I’m a Family Editor and This Is the Only Birthday Present I'm Gifting This Year

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We can all agree that kids' birthday parties have gotten out of hand, yes? Between the extravagant venues, the live entertainment, the Pinterest-worthy cake, the 30-person guest list and the themed decorations, it’s clear that we as a society have lost our damn minds. And before you protest that there’s no harm in kids having fun, take a moment to consider if a bunch of 5-year-olds really need a sand artist and a komodo dragon exhibit? Exactly. 

But look, I’m not here to bemoan the childrens’ birthday party industry that now rivals weddings in terms of time, effort and cost. If someone wants to throw their kid an elaborate Frozen-themed fete, complete with a backyard ice skating rink and a snow cone food truck, then that’s their business. What I do want to encourage parents to do, however, is reconsider the gifting portion of the birthday bonanza.  

I know that I speak for all parents when I say that I do not need yet another toy (or 20) cluttering up my house. Not to mention the fact that a giant pile of wrapped presents is practically guaranteed to end up as a meltdown (if not the birthday kid then the poor parent who has to keep track of who gave what and where the hell to put all the stuff). But I get it—no one likes to show up empty handed. That’s why I’m embracing this genius gift idea that a friend brought to my son’s third birthday party last year.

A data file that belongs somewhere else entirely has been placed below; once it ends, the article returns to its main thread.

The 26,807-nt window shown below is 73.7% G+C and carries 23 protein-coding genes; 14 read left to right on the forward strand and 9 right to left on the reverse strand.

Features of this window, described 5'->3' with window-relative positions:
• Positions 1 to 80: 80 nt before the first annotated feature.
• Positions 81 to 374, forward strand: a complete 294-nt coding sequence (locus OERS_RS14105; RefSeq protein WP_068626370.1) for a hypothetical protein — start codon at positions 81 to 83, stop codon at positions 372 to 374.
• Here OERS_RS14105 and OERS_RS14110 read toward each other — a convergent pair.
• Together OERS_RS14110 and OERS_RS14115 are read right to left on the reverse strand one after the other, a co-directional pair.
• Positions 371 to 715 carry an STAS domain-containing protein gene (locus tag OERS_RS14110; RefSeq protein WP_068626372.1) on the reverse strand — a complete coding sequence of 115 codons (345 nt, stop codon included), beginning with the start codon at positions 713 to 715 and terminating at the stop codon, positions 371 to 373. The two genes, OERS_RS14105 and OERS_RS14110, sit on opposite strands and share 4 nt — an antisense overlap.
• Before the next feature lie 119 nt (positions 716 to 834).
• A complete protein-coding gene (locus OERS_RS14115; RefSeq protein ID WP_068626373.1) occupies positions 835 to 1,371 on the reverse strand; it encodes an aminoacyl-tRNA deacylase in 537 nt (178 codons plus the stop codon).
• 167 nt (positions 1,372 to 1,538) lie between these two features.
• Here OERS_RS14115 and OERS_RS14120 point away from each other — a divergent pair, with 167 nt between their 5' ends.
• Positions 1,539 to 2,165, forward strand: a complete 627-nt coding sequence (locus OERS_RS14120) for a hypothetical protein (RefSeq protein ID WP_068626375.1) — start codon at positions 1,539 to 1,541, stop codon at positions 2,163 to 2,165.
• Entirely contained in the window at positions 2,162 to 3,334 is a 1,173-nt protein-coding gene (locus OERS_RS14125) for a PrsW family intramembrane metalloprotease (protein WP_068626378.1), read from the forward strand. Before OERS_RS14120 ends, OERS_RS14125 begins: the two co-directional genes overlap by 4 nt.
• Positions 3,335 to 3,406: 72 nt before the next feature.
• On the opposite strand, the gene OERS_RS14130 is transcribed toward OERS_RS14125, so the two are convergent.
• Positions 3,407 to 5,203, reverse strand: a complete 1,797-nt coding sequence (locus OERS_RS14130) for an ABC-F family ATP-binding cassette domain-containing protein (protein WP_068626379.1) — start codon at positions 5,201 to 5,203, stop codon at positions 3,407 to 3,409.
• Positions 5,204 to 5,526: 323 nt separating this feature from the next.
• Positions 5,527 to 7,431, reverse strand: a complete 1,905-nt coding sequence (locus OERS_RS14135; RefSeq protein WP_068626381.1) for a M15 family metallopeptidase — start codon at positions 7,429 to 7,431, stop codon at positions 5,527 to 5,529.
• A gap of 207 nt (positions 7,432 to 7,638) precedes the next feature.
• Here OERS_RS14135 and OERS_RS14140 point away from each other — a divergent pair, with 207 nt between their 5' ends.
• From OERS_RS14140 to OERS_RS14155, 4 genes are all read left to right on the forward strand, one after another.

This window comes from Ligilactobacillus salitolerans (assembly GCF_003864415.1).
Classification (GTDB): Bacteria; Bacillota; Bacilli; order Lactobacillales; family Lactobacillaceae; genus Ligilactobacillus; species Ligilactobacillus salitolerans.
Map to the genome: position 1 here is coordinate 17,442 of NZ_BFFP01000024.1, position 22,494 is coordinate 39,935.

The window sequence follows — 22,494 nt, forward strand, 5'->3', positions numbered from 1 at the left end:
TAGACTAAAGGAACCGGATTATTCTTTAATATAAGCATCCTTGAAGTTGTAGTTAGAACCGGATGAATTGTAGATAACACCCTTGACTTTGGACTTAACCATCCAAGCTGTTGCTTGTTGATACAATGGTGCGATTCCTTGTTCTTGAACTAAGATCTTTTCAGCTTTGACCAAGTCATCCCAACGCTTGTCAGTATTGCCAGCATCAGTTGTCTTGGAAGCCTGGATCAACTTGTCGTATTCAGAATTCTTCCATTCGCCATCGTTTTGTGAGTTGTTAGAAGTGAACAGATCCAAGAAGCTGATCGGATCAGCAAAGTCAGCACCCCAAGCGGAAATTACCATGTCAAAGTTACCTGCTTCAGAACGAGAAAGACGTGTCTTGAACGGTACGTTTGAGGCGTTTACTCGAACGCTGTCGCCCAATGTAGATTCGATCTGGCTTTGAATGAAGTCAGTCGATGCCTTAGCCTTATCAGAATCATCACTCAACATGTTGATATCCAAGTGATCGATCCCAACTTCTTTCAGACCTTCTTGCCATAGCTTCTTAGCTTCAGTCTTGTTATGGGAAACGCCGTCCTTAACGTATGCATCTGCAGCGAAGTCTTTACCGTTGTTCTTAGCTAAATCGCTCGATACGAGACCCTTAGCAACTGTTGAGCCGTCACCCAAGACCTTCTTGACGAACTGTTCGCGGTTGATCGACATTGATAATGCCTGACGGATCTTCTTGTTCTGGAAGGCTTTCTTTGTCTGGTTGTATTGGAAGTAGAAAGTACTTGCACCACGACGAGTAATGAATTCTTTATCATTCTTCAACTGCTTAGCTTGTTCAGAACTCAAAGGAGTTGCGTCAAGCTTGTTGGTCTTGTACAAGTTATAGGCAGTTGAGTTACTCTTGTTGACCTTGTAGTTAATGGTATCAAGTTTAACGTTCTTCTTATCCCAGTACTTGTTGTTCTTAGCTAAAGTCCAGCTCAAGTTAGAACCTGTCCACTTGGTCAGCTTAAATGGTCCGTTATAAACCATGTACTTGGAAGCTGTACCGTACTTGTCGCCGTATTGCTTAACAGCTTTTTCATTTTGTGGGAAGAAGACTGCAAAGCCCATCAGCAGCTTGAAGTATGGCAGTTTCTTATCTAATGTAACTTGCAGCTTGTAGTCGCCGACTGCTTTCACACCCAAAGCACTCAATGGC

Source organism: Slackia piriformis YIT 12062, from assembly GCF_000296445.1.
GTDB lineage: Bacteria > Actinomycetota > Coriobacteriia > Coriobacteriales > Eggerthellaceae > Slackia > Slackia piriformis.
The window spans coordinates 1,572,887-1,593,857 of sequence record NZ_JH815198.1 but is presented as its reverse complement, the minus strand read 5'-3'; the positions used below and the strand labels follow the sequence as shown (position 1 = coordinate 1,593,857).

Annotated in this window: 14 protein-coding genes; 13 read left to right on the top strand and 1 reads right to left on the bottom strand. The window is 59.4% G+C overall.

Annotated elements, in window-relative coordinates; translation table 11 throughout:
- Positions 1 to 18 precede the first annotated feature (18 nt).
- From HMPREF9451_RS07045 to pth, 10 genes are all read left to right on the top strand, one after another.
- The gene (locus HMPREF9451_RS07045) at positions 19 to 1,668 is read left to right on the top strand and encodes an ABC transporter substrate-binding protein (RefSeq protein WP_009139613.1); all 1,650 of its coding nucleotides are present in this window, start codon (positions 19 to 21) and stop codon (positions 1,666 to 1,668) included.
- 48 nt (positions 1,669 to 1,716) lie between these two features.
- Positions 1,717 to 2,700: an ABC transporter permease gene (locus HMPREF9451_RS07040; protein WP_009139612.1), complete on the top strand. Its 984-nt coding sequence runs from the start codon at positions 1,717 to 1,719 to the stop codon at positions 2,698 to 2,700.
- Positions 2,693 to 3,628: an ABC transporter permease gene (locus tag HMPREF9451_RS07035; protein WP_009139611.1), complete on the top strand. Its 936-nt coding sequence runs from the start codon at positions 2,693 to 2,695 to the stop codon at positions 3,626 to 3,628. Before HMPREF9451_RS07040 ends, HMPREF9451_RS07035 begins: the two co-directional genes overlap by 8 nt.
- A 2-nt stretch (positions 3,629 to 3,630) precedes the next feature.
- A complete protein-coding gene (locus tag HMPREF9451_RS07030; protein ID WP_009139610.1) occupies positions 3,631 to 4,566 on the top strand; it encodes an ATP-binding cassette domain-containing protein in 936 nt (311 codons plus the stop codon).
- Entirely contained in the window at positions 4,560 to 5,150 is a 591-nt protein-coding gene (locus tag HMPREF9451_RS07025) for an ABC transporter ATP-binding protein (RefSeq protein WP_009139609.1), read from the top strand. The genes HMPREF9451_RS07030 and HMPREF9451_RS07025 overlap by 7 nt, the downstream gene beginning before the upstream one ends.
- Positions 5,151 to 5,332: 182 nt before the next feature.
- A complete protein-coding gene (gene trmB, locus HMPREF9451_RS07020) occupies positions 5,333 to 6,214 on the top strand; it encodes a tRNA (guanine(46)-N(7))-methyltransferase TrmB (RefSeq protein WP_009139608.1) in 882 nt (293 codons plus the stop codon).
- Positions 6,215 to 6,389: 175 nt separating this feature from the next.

Gift a book from your own kid’s collection. 

Hear me out: Before heading to Johnny’s birthday party on Saturday, ask your kid to go through their (probably overflowing) library of books and pick one or maybe two to give to the birthday boy. You may need to do some coaxing here if your child picks up a tattered copy of Lllama Llama Red Pajama that’s missing a page, but hopefully your kid will think about what read their friend might enjoy and get a sweet lesson in thoughtful gift-giving. Even better: You get to clear out some clutter and save money while you’re at it. (Reminder: You do not need to spend a paycheck on birthday party gifts for kids.) Oh, and did we mention that recycling books is good for the planet? 

Meanwhile, Johnny’s parents will likely be thrilled to get a gift that takes up minimal space and adds a new read into the rotation (that’s certainly how I felt). Would little Johnny prefer a new radio controlled car over a copy of Dragons Love Tacos? Maybe. But then again, maybe it’s not such a bad idea for Johnny to get a couple of less flashy gifts amongst the sea of new and shiny toys. How can we teach our kids that it’s the thought that counts when the presents just get bigger and more expensive every year? 

And I’m not saying I’m planning on showing up with used books to all my kids' birthday parties or that I don’t appreciate the other gifts that they may get. But this year, with a recession looming and while my kids are still small, I’m happy to scale things back. So long as I get to go home with my very own snow cone, of course. 

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Executive Editor

Alexia Dellner is an executive editor at PureWow who has over ten years of experience covering a broad range of topics including health, wellness, travel, family, culture and...